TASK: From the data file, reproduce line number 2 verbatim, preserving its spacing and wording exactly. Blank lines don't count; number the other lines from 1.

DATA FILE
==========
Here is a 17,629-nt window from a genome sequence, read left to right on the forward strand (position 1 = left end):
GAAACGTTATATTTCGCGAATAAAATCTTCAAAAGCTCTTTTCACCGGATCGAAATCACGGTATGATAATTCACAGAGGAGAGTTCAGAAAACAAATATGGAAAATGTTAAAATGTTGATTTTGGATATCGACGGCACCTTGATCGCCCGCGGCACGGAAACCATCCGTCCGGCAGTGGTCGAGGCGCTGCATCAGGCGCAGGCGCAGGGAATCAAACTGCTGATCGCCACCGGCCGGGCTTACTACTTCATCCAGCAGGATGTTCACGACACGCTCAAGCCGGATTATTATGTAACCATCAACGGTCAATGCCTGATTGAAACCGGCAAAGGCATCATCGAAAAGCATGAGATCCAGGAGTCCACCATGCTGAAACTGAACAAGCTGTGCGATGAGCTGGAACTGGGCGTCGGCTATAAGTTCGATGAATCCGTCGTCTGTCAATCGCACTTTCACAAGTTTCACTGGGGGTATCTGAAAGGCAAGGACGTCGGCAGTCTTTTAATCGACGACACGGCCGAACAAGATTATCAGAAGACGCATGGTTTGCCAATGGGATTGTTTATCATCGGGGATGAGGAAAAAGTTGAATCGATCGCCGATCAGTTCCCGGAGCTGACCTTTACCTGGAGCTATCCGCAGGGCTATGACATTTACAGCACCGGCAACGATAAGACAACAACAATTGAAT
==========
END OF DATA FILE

GAAACGTTATATTTCGCGAATAAAATCTTCAAAAGCTCTTTTCACCGGATCGAAATCACGGTATGATAATTCACAGAGGAGAGTTCAGAAAACAAATATGGAAAATGTTAAAATGTTGATTTTGGATATCGACGGCACCTTGATCGCCCGCGGCACGGAAACCATCCGTCCGGCAGTGGTCGAGGCGCTGCATCAGGCGCAGGCGCAGGGAATCAAACTGCTGATCGCCACCGGCCGGGCTTACTACTTCATCCAGCAGGATGTTCACGACACGCTCAAGCCGGATTATTATGTAACCATCAACGGTCAATGCCTGATTGAAACCGGCAAAGGCATCATCGAAAAGCATGAGATCCAGGAGTCCACCATGCTGAAACTGAACAAGCTGTGCGATGAGCTGGAACTGGGCGTCGGCTATAAGTTCGATGAATCCGTCGTCTGTCAATCGCACTTTCACAAGTTTCACTGGGGGTATCTGAAAGGCAAGGACGTCGGCAGTCTTTTAATCGACGACACGGCCGAACAAGATTATCAGAAGACGCATGGTTTGCCAATGGGATTGTTTATCATCGGGGATGAGGAAAAAGTTGAATCGATCGCCGATCAGTTCCCGGAGCTGACCTTTACCTGGAGCTATCCGCAGGGCTATGACATTTACAGCACCGGCAACGATAAGACAACAACAATTGAAT